Iconic New York- and Bridgehampton-based artist Keith Sonnier is illuminating the Hamptons with his conceptual, post-minimal neon sculpture, sound pieces and site-specific installations at the Parrish aRt Mseum and Dia's Dan Flavin Art Institute.
During his five-decade career, Keith Sonnier has redefined sculpture’s parameters. “I am interested in the architectural principles of the floor, wall and ceiling. [Carl] Andre dealt with eliminating the base, [Richard] Serra dealt with the pressure of one element against another, and [Robert] Smithson dealt with how the material actually exists in nature. I dealt with the architectural housing of the work,” says Sonnier, a member of a generation that challenged art’s definition and the processes of making it.
Until Today is Sonnier’s first solo exhibition in an American museum in 35 years. The comprehensive Parrish survey includes 1960s explorations of tactile materials and gestural neon; 1970s sound, video and experimental film; 1980s natural sculptures inspired by time in India, Japan and Brazil; 1990s signature neon with found objects; and large-scale, immersive neon installations. Says Parrish Director Terrie Sultan, “Keith is one of the most influential artists of his generation, and it’s time for a new look at his career. We are fortunate to know internationally renowned artists who live and work right here."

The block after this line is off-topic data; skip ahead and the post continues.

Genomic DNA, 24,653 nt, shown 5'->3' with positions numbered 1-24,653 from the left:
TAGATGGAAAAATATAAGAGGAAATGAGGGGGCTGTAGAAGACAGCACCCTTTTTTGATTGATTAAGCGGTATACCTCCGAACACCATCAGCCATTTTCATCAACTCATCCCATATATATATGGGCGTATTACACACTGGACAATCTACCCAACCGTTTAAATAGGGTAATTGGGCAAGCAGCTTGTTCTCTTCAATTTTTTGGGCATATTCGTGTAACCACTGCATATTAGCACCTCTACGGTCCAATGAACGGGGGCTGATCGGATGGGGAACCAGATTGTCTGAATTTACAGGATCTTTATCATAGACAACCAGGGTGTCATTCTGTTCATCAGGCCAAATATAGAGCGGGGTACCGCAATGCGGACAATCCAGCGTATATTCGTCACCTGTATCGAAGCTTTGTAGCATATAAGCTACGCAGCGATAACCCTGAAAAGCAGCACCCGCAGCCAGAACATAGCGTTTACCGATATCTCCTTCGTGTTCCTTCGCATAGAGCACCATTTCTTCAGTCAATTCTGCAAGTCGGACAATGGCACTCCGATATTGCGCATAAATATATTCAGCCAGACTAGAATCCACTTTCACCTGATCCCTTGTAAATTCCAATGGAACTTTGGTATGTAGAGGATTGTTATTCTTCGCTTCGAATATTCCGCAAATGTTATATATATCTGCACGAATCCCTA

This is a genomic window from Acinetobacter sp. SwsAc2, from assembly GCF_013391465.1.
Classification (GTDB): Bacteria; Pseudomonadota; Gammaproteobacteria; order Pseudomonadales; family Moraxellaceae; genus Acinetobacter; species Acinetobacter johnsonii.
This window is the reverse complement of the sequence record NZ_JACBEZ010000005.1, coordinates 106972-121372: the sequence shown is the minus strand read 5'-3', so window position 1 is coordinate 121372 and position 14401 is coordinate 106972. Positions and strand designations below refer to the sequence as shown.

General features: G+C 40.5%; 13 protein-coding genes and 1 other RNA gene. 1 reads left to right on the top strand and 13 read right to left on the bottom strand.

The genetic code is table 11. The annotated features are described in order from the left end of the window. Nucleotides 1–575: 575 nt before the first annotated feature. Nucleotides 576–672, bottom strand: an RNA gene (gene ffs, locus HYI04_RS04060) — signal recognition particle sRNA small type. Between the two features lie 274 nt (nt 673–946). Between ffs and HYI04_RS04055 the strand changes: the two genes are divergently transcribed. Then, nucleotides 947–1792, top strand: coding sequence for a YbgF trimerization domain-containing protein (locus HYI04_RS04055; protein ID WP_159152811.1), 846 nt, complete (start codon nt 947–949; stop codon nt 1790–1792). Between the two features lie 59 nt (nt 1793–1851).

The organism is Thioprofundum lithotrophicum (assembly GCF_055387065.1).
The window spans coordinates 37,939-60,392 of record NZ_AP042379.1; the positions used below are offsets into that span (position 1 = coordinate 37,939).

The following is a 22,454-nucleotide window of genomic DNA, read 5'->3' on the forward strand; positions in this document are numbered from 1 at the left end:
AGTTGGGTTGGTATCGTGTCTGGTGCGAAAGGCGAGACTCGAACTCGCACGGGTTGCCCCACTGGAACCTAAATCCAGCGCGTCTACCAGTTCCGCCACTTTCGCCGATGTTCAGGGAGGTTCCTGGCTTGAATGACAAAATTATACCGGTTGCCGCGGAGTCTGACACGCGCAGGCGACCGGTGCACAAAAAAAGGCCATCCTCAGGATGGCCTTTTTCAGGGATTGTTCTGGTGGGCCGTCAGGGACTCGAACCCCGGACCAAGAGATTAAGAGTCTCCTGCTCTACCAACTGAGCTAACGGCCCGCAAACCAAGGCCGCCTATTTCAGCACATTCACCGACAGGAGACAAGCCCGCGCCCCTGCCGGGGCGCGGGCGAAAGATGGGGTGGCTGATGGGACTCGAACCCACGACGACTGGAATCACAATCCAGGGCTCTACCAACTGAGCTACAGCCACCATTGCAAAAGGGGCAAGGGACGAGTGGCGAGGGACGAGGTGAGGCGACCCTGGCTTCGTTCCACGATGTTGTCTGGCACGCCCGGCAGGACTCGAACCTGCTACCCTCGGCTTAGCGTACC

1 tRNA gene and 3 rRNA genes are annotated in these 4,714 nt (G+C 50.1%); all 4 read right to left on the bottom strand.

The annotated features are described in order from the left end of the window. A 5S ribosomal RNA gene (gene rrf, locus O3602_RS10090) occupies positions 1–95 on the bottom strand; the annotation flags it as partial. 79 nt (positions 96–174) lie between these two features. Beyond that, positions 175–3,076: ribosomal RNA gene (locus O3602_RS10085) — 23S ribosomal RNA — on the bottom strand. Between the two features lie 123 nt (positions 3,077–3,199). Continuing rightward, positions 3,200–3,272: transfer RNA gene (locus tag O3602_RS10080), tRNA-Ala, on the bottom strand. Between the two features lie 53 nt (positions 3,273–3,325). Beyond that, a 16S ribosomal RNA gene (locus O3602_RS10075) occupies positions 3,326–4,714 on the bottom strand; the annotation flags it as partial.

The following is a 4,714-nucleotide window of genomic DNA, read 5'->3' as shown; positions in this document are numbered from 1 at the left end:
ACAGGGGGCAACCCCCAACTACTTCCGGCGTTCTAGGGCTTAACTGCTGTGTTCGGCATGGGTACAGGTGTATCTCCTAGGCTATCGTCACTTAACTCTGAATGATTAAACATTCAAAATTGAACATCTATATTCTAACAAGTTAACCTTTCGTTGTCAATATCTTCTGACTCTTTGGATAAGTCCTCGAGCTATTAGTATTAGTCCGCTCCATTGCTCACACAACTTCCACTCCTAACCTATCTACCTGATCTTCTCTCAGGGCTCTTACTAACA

Simultaneously, DFAI is presenting Dis-Play II, an environmental installation shown with Film and Videos 1968-1977, a selection of Sonnier’s film and video works reflecting his decade-long exploration of these genres. “It’s easiest to think about these things generationally,” explains Dia’s deputy director and chief curator, Courtney J. Martin. “When you look across Keith’s peer group—Bruce Nauman, Ed Ruscha, Lynda Benglis—they have the same kind of pop cultural references, are reading the same books and looking at the same historic period. They all realized their ideas can be something other than just oil and acrylic paint, bronze or stone.”
As a longtime Bridgehampton resident, Sonnier is being showcased in the perfect venue. “The Hamptons brought my Southern childhood back to me,” he says. “The very first look was a rebirth of nature, the ocean and light.”
July 1–Jan. 29, 2019, Parrish Art Museum, 279 Montauk Highway, Water Mill, 631.283.2118, parrishart.org